To see my children off to sleep each night.
I was reminded of this fact when talking with a friend earlier in the week who is going through a challenging period of many nighttime wakings with her 14ish month old. I, too, went through that time. And one sanity-saver was knowing that it was worth it. It was my duty and my privilege to see my children off to sleep. And I was just one parent with one (or two, or more) baby walking the halls with her at night and all over the world there were other parents up like me, walking, tending, nursing, listening, cleaning up the puke and administering the ibuprofin and worrying and waiting and hugging and back-rubbing and...
Tonight, the younger needed cuddles and calming, having reached hysterics over a ... just one of those things when the world doesn't quite match her expectations and she lost it. So she needed not much talking, lots of cuddles and back rubbing, and a judicious application of doggy, who listens best to me so it was important that I was there to entice doggy into the bed. Dog is smarter than most humans and instantly read the situation right. She stretched out out next to the distraught girl, long dog, lacing her head over the top of her hip and in perfect range for much ear scratching by the 7 year old.
The 9 year old didn't need much tonight, but as we lay together, I learned more about his day than I could have through any other means. I heard about the hockey stick that broke today, the various theories as to the perpetrator's identity. Then more discussion where it becomes clear that there wasn't really a perpetrator, nobody was in trouble. And he played Apples to Apples. And the vocabulary test was pretty easy (and he got a 94% and I could reinforce the importance of the studying he had done with me and the 7 year old earlier in the week.) And he asked about the power outage during the day, and whether we had water during that time (we didn't, as we are on a private well.) So I explained that when the power goes out, the well doesn't pump, the house is out of water. Except for each toilet's one flush-worth of a tank, as well as the reverse osmosis tank, which led to a conversation about RO water and why we have that kind of water, and the kind of refrigerators where the water comes out the door, which we don't have, and how mommy wants one. And then he sang a song about coconuts.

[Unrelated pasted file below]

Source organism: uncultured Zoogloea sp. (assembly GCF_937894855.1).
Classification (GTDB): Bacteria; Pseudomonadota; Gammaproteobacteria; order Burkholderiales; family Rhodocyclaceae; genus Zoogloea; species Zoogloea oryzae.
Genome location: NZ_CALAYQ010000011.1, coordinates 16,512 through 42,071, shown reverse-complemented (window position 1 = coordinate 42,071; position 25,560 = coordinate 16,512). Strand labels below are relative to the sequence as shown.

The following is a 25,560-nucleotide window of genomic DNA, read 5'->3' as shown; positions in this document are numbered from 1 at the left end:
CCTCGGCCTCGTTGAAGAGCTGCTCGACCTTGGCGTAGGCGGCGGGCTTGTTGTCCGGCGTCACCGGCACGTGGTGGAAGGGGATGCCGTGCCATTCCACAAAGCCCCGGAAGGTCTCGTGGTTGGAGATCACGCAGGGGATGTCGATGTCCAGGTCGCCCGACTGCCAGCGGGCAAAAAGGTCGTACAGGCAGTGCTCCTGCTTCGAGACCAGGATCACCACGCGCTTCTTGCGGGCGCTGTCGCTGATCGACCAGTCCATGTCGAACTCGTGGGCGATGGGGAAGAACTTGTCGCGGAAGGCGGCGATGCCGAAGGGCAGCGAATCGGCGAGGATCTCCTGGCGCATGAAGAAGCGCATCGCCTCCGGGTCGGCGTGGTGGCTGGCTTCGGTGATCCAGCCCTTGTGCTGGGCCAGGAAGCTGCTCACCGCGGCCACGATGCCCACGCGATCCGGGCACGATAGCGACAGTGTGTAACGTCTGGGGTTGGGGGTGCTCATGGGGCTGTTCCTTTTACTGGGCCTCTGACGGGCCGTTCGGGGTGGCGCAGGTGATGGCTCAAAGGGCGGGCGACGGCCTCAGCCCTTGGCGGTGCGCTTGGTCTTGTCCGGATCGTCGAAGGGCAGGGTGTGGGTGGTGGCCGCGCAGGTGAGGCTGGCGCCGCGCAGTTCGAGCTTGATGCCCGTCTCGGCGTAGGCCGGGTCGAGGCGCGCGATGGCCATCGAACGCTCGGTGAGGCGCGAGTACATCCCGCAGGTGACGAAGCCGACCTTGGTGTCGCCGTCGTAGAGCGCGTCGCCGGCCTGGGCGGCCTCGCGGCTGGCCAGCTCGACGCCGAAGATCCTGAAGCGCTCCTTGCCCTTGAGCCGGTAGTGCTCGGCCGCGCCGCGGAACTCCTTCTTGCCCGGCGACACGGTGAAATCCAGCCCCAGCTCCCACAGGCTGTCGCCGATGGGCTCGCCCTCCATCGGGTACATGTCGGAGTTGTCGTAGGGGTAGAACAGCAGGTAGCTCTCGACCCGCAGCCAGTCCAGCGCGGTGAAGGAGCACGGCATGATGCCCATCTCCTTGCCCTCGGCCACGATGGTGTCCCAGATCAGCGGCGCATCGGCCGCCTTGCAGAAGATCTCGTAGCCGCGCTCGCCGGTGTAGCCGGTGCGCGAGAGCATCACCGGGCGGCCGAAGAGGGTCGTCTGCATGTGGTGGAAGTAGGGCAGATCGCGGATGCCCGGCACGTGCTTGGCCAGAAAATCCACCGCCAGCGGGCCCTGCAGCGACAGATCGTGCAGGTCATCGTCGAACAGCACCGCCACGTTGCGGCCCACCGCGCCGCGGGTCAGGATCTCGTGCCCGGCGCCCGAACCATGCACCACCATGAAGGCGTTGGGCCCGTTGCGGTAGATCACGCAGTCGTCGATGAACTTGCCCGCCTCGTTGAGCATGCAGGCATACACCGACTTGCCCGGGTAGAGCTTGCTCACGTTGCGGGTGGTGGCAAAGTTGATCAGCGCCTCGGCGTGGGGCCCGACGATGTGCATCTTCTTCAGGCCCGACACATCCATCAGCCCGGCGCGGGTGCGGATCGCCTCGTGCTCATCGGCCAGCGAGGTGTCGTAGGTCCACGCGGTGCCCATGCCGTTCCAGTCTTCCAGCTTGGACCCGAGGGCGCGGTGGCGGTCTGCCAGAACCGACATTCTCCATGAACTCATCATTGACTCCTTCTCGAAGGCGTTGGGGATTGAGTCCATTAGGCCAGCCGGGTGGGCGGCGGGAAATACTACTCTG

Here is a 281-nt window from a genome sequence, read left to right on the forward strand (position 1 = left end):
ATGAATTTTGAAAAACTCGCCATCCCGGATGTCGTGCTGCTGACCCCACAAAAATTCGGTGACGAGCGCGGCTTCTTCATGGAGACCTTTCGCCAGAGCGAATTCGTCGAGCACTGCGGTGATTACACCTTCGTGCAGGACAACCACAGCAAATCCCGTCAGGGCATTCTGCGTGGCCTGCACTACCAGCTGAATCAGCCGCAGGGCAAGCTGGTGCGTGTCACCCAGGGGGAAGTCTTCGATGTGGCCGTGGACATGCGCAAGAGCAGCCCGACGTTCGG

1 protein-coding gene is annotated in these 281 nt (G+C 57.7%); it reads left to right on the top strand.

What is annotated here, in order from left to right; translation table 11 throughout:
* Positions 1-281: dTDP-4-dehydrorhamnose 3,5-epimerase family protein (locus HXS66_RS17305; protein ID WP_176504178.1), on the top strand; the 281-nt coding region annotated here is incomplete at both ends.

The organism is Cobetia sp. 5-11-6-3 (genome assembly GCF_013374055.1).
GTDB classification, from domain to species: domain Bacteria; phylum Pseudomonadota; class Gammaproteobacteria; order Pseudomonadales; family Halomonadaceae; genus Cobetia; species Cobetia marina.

You know, none of this was particularly earth-shattering. None of it was absolutely essential. If we went til tomorrow, the next day, the day after, and didn't talk about any of these things, it wouldn't have mattered in the slightest.
Except that it matters. It matters. And it's worth it.
Think of the power of that moment - when your body turns from wakefulness to sleep. For some (my darling husband, for example) that change happens in an instant, mere minutes after laying their heads down. For others of us, it comes later, after our brains process most everything we went through that day, or the ideas in our minds play out in a helter-skelter fast-forward, jumping from idea to idea, no logical sense other than the sense our brains need to prepare for the journey that is sleep.
And it is my duty, and my privilege, to accompany them on the start of that journey each night.